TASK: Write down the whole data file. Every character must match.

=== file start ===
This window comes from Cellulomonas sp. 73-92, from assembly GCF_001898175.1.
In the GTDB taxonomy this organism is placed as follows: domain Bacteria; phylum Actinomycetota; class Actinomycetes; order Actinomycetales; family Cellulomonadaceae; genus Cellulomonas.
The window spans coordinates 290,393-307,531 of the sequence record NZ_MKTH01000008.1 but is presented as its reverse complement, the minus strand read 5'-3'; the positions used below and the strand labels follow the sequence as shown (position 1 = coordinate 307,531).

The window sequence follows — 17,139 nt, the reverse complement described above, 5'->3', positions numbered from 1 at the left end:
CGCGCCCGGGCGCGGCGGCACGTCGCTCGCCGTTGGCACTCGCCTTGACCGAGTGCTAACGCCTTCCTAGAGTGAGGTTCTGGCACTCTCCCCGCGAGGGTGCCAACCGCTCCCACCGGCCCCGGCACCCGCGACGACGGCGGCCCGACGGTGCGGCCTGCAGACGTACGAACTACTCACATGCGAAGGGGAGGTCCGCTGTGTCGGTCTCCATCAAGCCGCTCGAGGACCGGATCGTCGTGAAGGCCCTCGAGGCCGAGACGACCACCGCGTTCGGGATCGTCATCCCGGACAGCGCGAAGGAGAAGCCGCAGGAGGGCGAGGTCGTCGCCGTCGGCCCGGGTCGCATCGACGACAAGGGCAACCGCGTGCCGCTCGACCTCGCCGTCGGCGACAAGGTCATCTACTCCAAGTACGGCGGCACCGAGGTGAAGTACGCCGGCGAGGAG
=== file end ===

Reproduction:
This window comes from Cellulomonas sp. 73-92, from assembly GCF_001898175.1.
In the GTDB taxonomy this organism is placed as follows: domain Bacteria; phylum Actinomycetota; class Actinomycetes; order Actinomycetales; family Cellulomonadaceae; genus Cellulomonas.
The window spans coordinates 290,393-307,531 of the sequence record NZ_MKTH01000008.1 but is presented as its reverse complement, the minus strand read 5'-3'; the positions used below and the strand labels follow the sequence as shown (position 1 = coordinate 307,531).

The window sequence follows — 17,139 nt, the reverse complement described above, 5'->3', positions numbered from 1 at the left end:
CGCGCCCGGGCGCGGCGGCACGTCGCTCGCCGTTGGCACTCGCCTTGACCGAGTGCTAACGCCTTCCTAGAGTGAGGTTCTGGCACTCTCCCCGCGAGGGTGCCAACCGCTCCCACCGGCCCCGGCACCCGCGACGACGGCGGCCCGACGGTGCGGCCTGCAGACGTACGAACTACTCACATGCGAAGGGGAGGTCCGCTGTGTCGGTCTCCATCAAGCCGCTCGAGGACCGGATCGTCGTGAAGGCCCTCGAGGCCGAGACGACCACCGCGTTCGGGATCGTCATCCCGGACAGCGCGAAGGAGAAGCCGCAGGAGGGCGAGGTCGTCGCCGTCGGCCCGGGTCGCATCGACGACAAGGGCAACCGCGTGCCGCTCGACCTCGCCGTCGGCGACAAGGTCATCTACTCCAAGTACGGCGGCACCGAGGTGAAGTACGCCGGCGAGGAG